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In the proper nomenclature, hypnosis refers to the trance state itself, and hypnotism refers to the act of inducing this state and to the study of this state. A hypnotist is someone who induces the state of hypnosis, and a hypnotherapist is a person who induces hypnosis to treat physical or mental illnesses.

 

 

Insight Alternative Methods

Hypnotherapy and Counseling


What Is Hypnosis & How Does It Work ?


When you hear the word hypnosis, you may picture the mysterious hypnotist figure popularized in movies, comic books and television. This ominous, goateed man waves a pocket watch back and forth, guiding his subject into a semi-sleep, zombi-like state. Once hypnotized, the subject is compelled to obey, no matter how strange or immoral the request. Muttering "Yes, master," the subject does the hypnotist's evil bidding.

This popular representation bears little resemblance to actual hypnotism, of course. In fact, modern understanding of hypnosis contradicts this conception on several key points. Subjects in a hypnotic trance are not slaves to their "masters" -- they have absolute free will. And they're not really in a semi-sleep state -- they're actually hyperattentive.

Our understanding of hypnosis has advanced a great deal in the past century, but the phenomenon is still a mystery of sorts. In this article, we'll look at some popular theories of hypnosis and explore the various ways hypnotists put their art to work.

What is Hypnosis?
People have been pondering and arguing over hypnosis for more than 200 years, but science has yet to fully explain how it actually happens. We see what a person does under hypnosis, but it isn't clear why he or she does it. This puzzle is really a small piece in a much bigger puzzle: how the human mind works. It's unlikely that scientists will arrive at a definitive explanation of the mind in the foreseeable future, so it's a good bet hypnosis will remain something of a mystery as well.
But psychiatrists do understand the general characteristics of hypnosis, and they have some model of how it works. It is a trance state characterized by extreme suggestibility, relaxation and heightened imagination. It's not really like sleep, because the subject is alert the whole time. It is most often compared to daydreaming, or the feeling of "losing yourself" in a book or movie. You are fully conscious, but you tune out most of the stimuli around you. You focus intently on the subject at hand, to the near exclusion of any other thought.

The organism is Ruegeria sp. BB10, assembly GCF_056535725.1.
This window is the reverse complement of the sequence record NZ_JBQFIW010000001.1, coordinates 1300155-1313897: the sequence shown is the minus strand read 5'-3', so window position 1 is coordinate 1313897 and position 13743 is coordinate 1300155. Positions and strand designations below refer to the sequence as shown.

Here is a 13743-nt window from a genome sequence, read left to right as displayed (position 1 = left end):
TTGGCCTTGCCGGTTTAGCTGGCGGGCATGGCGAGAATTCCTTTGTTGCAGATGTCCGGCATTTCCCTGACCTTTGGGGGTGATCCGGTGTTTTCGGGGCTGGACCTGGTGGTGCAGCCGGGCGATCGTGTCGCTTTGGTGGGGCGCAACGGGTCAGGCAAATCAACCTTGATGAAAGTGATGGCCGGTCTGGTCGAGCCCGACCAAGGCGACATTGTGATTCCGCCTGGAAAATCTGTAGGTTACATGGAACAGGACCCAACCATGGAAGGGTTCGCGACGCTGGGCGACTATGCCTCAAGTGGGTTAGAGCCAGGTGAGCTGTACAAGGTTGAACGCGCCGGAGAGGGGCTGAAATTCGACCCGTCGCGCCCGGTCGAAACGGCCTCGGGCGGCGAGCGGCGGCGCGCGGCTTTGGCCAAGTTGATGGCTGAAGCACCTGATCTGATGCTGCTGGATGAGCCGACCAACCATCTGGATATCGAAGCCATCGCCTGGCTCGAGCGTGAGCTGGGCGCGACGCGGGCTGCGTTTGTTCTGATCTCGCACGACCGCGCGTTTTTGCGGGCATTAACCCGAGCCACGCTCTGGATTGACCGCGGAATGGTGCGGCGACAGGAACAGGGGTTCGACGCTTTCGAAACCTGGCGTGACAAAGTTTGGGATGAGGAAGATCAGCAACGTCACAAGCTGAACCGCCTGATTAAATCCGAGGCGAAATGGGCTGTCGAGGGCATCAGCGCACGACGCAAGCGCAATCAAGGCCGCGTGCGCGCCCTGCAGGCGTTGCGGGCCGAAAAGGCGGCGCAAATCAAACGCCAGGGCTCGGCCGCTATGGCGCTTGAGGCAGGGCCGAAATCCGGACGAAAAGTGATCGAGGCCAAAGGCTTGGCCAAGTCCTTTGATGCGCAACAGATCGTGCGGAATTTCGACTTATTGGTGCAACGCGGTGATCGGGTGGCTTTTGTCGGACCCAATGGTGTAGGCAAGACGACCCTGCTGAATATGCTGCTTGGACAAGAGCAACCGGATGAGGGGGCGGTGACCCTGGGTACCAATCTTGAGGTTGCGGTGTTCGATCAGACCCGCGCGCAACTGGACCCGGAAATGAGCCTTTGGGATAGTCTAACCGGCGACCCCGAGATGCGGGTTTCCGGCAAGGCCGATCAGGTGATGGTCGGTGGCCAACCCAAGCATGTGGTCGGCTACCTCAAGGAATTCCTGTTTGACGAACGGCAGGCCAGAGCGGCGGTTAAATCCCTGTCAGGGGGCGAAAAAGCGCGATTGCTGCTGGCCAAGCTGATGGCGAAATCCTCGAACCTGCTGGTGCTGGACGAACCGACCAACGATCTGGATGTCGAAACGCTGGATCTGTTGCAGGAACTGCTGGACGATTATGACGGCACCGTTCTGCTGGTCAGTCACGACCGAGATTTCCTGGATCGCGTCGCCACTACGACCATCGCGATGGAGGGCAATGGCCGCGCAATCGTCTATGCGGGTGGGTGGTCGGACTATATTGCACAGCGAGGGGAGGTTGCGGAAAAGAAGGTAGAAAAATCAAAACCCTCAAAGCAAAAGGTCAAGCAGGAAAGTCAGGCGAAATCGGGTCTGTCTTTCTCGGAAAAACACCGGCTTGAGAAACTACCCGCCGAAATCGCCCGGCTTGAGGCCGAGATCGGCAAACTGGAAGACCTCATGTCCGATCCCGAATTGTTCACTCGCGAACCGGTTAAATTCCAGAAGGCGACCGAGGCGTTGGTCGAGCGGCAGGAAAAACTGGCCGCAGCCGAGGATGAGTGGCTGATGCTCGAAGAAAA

In the everyday trance of a daydream or movie, an imaginary world seems somewhat real to you, in the sense that it fully engages your emotions. Imaginary events can cause real fear, sadness or happiness, and you may even jolt in your seat if you are surprised by something (a monster leaping from the shadows, for example). Some researchers categorize all such trances as forms of self-hypnosis. Milton Erickson, the premier hypnotism expert of the 20th century, contended that people hypnotize themselves on a daily basis. But most psychiatrists focus on the trance state brought on by intentional relaxation and focusing exercises. This deep hypnosis is often compared to the relaxed mental state between wakefulness and sleep.

Early Hypnohistory
People have been entering hypnotic-type trances for thousands and thousands of years; various forms of meditation play an important role in many cultures' religion. But the scientific conception of hypnotism wasn't born until the late 1700s.
The father of modern hypnotism is Franz Mesmer, an Austrian physician. Mesmer believed hypnosis to be a mystical force flowing from the hypnotist into the subject (he called it "animal magnetism"). Although critics quickly dismissed the magical element of his theory, Mesmer's assumption that the power behind hypnosis came from the hypnotist, and was in some way inflicted upon the subject, took hold for some time. Hypnosis was originally known as mesmerism, after Mesmer, and we still use its derivative, "mesmerize," today.

In conventional hypnosis, you approach the suggestions of the hypnotist, or your own ideas, as if they were reality. If the hypnotist suggests that your tongue has swollen up to twice its size, you'll feel a sensation in your mouth and you may have trouble talking. If the hypnotist suggests that you are drinking a chocolate milkshake, you'll taste the milkshake and feel it cooling your mouth and throat. If the hypnotist suggests that you are afraid, you may feel panicky or start to sweat. But the entire time, you are aware that it's all imaginary. Essentially, you're "playing pretend" on an intense level, as kids do.